From the cover:
This is a life told back to front.
This is a man who has lied all his life.
Roy is a conman living in a leafy English suburb, about to pull off the final coup of his career. He is going to meet and woo a beautiful woman and slip away with her life savings.
But who is the man behind the con and what has he had to do to survive this life of lies?
And why is this beautiful woman so willing to be his next victim?
If ever there was a book that makes a nonsense of the ‘I’ll stop reading a book if I don’t like it, life’s too short for bad books’ petulant, amateur nonsense, it’s this one.
There were a few times while reading this, where I thought “this is going nowhere, doing nothing, what was the blurb all about? Why on earth did I buy it?” I was really struggling to make sense of what he might have been wanting to do with the book. I even began to wonder if it hadn’t been accidentally shipped in the wrong book jacket. That kind of thing.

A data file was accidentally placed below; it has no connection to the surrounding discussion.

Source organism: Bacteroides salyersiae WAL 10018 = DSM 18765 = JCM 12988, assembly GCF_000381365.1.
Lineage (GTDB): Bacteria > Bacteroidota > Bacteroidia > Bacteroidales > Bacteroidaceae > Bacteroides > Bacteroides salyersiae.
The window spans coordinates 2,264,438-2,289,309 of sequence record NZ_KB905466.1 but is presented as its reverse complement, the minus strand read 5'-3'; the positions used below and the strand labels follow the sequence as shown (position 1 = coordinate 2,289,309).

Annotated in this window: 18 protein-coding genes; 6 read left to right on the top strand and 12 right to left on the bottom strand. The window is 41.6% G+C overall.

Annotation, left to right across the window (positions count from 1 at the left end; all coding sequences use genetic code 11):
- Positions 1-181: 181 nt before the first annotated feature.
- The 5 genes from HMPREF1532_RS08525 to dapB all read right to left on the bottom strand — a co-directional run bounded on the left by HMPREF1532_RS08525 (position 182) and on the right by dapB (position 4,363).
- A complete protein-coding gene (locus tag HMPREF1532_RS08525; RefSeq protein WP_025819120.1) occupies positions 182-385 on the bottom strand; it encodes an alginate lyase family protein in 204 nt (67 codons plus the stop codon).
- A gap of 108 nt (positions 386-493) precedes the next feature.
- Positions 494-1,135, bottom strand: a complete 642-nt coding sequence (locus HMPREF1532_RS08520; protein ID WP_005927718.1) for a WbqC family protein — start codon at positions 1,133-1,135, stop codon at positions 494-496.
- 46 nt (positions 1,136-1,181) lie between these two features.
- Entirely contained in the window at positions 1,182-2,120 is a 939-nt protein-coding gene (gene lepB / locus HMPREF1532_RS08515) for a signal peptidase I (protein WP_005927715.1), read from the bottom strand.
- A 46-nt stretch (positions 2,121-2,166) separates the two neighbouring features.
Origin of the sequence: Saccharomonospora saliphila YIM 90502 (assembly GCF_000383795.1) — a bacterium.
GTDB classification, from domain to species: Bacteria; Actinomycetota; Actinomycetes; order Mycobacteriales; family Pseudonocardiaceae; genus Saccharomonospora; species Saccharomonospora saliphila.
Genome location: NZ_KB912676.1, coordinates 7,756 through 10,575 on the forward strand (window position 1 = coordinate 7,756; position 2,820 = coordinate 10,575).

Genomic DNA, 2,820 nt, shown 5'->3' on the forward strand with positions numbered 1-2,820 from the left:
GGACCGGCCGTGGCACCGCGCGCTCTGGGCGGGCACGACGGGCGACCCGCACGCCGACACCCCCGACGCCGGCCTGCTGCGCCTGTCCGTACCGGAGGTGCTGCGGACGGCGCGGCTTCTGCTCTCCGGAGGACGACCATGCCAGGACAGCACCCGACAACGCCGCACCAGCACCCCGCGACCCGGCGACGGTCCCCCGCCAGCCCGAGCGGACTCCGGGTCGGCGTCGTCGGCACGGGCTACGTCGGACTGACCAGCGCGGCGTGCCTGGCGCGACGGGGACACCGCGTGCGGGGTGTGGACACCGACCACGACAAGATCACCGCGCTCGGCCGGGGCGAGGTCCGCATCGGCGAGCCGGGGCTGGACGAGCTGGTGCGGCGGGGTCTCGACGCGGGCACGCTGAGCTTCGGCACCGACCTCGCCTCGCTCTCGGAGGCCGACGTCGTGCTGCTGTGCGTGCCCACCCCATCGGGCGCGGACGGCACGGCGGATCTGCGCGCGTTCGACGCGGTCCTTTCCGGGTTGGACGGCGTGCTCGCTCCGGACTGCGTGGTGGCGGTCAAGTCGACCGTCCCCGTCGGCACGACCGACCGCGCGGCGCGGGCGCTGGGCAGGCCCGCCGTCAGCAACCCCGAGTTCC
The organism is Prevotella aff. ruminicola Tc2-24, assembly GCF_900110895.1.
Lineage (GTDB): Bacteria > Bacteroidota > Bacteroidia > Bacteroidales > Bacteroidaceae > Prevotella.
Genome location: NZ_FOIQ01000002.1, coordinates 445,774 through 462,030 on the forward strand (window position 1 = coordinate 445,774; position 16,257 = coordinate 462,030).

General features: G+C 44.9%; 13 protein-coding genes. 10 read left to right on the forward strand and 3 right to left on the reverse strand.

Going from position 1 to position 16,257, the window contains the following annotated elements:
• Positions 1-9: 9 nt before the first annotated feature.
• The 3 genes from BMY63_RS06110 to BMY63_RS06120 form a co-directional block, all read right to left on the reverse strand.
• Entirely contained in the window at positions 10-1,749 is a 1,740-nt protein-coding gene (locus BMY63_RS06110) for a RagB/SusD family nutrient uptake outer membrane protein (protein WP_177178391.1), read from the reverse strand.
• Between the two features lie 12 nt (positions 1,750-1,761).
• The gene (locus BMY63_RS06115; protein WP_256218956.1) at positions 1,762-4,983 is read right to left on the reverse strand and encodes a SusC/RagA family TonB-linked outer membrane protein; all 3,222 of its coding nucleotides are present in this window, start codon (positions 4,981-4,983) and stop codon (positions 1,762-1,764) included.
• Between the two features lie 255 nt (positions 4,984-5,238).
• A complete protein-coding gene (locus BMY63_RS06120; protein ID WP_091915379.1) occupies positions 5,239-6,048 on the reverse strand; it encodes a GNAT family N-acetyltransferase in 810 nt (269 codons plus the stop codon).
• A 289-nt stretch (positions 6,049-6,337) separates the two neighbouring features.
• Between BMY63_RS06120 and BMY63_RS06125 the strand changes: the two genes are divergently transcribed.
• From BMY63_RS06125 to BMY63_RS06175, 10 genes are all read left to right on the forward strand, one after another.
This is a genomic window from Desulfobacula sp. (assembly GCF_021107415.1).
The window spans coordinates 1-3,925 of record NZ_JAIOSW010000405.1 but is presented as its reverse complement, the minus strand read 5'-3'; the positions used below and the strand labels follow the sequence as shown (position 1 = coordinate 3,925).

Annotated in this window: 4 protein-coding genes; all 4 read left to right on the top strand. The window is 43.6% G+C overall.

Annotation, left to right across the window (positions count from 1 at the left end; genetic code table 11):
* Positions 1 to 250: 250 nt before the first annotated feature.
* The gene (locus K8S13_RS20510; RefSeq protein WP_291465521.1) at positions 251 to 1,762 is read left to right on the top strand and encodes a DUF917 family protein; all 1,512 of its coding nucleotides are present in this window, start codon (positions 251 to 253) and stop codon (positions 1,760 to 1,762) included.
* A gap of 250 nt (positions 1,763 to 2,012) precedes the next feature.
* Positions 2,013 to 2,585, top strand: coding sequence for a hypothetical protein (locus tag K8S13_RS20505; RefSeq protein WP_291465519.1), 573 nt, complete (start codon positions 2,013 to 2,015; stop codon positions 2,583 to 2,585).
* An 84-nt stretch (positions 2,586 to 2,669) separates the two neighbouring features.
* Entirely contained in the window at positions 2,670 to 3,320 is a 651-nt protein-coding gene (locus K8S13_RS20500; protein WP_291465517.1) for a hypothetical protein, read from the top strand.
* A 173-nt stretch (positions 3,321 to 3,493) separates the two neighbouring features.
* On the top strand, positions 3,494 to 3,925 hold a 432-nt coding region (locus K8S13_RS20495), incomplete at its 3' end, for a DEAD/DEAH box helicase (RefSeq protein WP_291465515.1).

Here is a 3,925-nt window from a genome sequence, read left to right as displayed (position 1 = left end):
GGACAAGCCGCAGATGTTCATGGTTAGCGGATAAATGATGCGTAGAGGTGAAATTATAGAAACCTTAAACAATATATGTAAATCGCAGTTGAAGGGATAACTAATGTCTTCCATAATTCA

Then, as the clouds cleared, the sun came through, a symphony began and birds sang (etc), and I saw it and through its disguise…
And I was bowled over. Everything, all the dull stuff, all the little meaningless incidents and hints, made sense. The hints became hints and the book really hit me hard. He’s a bugger, that Nicholas Searle.
Try it, stay with it and you won’t regret it.